Love is involuntary. It does not often run in a yoke with prudence. ~ Phineas Finn by Anthony Trollope

“With no intention to take offence, I deny your right to put words into my mouth.” ~ Treasure Island by Robert Louis Stevenson

Out of the night that covers me,
Black as the pit From pole to pole,
I thank whatever gods may be
For my unconquerable soul.
 ~ Invictus by William Ernest Henley

5 Quotes about Questions

September 20, 2015 by · Leave a Comment
Filed under: Quote Topics 

Question Quotes

Have you ever thought about questions?  Questions are very, very important.  Without questions we’d have no answers.

Those are my thoughts on questions.  Now here are five quotes from literature about questions:

There are no ugly questions except those clothed in condescension. ~ East of Eden by John Steinbeck

Aunt Polly asked him questions that were full of guile, and very deep—for she wanted to trap him into damaging revealments. Like many other simple-hearted souls, it was her pet vanity to believe she was endowed with a talent for dark and mysterious diplomacy, and she loved to contemplate her most transparent devices as marvels of low cunning. ~ The Adventures of Tom Sawyer by Mark Twain

“What is any public question but a conglomeration of private interests?” ~ The Warden by Anthony Trollope

“Questions are never indiscreet. Answers sometimes are.” ~ An Ideal Husband by Oscar Wilde

“I feel very strongly about putting questions; it partakes too much of the style of the day of judgment.” ~ The Strange Case of Dr. Jekyll and Mr. Hyde by Robert Louis Stevenson

More Quotes about Questions

Conan Doyle and J. Habakuk Jephson’s Statement

April 1, 2013 by · Leave a Comment
Filed under: Sir Arthur Conan Doyle 

Sir Arthur Conan Doyle April Fools Day seems like an appropriate time to talk about one of the early successes of Sir Arthur Conan Doyle’s career, J. Habakuk Jephson’s Statement.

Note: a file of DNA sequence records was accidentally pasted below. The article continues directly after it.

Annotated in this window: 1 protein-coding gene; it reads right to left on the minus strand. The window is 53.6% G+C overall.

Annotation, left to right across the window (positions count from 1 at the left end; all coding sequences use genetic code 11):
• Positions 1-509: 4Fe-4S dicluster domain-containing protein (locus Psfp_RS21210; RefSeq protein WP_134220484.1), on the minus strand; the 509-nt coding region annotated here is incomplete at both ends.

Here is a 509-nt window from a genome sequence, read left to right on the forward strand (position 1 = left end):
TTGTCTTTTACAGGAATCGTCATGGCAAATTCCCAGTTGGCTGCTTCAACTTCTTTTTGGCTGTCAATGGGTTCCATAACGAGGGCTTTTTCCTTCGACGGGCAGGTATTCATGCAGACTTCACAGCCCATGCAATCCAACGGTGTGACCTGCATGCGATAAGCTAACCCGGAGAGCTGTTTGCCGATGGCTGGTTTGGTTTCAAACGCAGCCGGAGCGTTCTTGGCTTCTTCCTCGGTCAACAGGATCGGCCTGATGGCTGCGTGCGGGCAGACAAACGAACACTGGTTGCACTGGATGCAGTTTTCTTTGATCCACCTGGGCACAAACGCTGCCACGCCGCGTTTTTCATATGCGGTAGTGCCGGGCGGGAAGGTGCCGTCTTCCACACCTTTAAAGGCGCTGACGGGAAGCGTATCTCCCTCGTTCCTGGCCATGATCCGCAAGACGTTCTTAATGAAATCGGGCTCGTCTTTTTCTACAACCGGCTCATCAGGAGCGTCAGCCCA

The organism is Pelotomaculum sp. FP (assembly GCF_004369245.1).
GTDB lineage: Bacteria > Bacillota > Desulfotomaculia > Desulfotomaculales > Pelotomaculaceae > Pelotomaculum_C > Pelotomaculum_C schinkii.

The short story is a work of fiction.  However it’s based on a true story, the maritime mystery of the Mary Celeste. In 1872 the Mary Celeste was spotted  by the crew of the British brigantine Dei Gratia.  The Mary Celeste seemed to be in trouble. Some of her sails were missing while others flapped uselessly in the wind. Most alarming of all was the fact that there was no one at the wheel!

The Mary Celeste was boarded and found to be relatively undamaged.  The cargo was intact. There was plenty of food and water aboard. However there was no sign of  the crew.  Not a soul was on board.  To this day no one knows what happened to the crew of the Mary Celeste.

J. Habakuk Jephson’s Statement was published anonymously.  In it, Conan Doyle wrote about an abandoned vessel named the Marie Celeste. The story tells how the ship was commandeered and sailed to Africa.  Later the passengers and crew were murdered.

The problem was that the story was so vivid that some people mistook it for an article.  They thought they were reading a piece of investigative journalism.  It caused quite an uproar.

Other people reading the tale understood that it was a work of fiction.  However it drew a lot of attention when hundreds of readers thought that they recognized the writing style of the anonymous author.  They suspected that the author was none other than Robert Louis Stevenson.

You can get more details about J. Habakuk Jephson’s Statement at our partner site,
The Chronicles of Sir Arthur Conan Doyle. 

Six Degrees of J. M. Barrie

October 11, 2012 by · Leave a Comment
Filed under: Author Information, Sir Arthur Conan Doyle 

J.M. Barrie Could James M. Barrie, the author of Peter Pan, be the literary Kevin Bacon of his day? It might sound a little nutty, but take a look at his connections:

  • He had a long-standing correspondence with Robert Louis Stevenson.  Despite that fact that the two wrote many letters, they never met in person.
  • George Meredith, the author of The Ordeal of Richard Feverel, was his friend.
  • George Bernard Shaw was Barrie’s neighbor for several years.
  • He collaborated with H.B. Marriott Watson on a biography of Richard Savage.
  • Barrie’s friend H. G. Wells tried to help him with his marital problems.
  • Barrie knew Thomas Hardy.
  • Sir Arthur Conan Doyle and James M. Barrie were good friends.  You can read about their friendship at our partner site, The Chronicles of Sir Arthur Conan Doyle.
  • Barrie’s formed a cricket team, the Allah-Akabarries. Some of Barrie’s teammates included, Conan Dolye, H. G. Wells, Jerome K. Jerome, P. G. WodehouseA. E. W. Mason, E. V. Lucas, E. W. Hornung, Maurice Hewlett, A. A. Milne (of Winnie the Pooh fame) and G. K. Chesterton.